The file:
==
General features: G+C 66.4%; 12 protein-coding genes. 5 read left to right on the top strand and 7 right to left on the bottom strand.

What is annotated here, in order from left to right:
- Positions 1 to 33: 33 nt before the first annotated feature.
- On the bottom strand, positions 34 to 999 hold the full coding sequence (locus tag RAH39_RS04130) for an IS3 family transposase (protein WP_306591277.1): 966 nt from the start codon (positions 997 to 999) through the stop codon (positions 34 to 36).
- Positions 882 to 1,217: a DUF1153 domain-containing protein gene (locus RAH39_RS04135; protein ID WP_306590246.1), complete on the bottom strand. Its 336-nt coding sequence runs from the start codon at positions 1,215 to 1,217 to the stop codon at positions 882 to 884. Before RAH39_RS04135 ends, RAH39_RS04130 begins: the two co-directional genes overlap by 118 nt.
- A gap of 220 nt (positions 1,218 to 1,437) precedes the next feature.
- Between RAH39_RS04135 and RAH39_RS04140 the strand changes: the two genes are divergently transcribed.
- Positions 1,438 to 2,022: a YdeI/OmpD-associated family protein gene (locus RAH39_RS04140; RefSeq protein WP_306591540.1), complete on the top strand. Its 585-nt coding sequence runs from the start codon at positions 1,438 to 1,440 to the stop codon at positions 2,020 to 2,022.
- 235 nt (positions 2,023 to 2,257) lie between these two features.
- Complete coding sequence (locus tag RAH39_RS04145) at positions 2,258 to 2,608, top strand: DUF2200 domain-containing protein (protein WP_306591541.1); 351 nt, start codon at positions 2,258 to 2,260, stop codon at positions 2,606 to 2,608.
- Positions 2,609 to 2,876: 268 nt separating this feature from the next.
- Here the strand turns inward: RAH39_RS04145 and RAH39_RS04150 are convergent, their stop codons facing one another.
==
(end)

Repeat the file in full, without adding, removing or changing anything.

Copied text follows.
General features: G+C 66.4%; 12 protein-coding genes. 5 read left to right on the top strand and 7 right to left on the bottom strand.

What is annotated here, in order from left to right:
- Positions 1 to 33: 33 nt before the first annotated feature.
- On the bottom strand, positions 34 to 999 hold the full coding sequence (locus tag RAH39_RS04130) for an IS3 family transposase (protein WP_306591277.1): 966 nt from the start codon (positions 997 to 999) through the stop codon (positions 34 to 36).
- Positions 882 to 1,217: a DUF1153 domain-containing protein gene (locus RAH39_RS04135; protein ID WP_306590246.1), complete on the bottom strand. Its 336-nt coding sequence runs from the start codon at positions 1,215 to 1,217 to the stop codon at positions 882 to 884. Before RAH39_RS04135 ends, RAH39_RS04130 begins: the two co-directional genes overlap by 118 nt.
- A gap of 220 nt (positions 1,218 to 1,437) precedes the next feature.
- Between RAH39_RS04135 and RAH39_RS04140 the strand changes: the two genes are divergently transcribed.
- Positions 1,438 to 2,022: a YdeI/OmpD-associated family protein gene (locus RAH39_RS04140; RefSeq protein WP_306591540.1), complete on the top strand. Its 585-nt coding sequence runs from the start codon at positions 1,438 to 1,440 to the stop codon at positions 2,020 to 2,022.
- 235 nt (positions 2,023 to 2,257) lie between these two features.
- Complete coding sequence (locus tag RAH39_RS04145) at positions 2,258 to 2,608, top strand: DUF2200 domain-containing protein (protein WP_306591541.1); 351 nt, start codon at positions 2,258 to 2,260, stop codon at positions 2,606 to 2,608.
- Positions 2,609 to 2,876: 268 nt separating this feature from the next.
- Here the strand turns inward: RAH39_RS04145 and RAH39_RS04150 are convergent, their stop codons facing one another.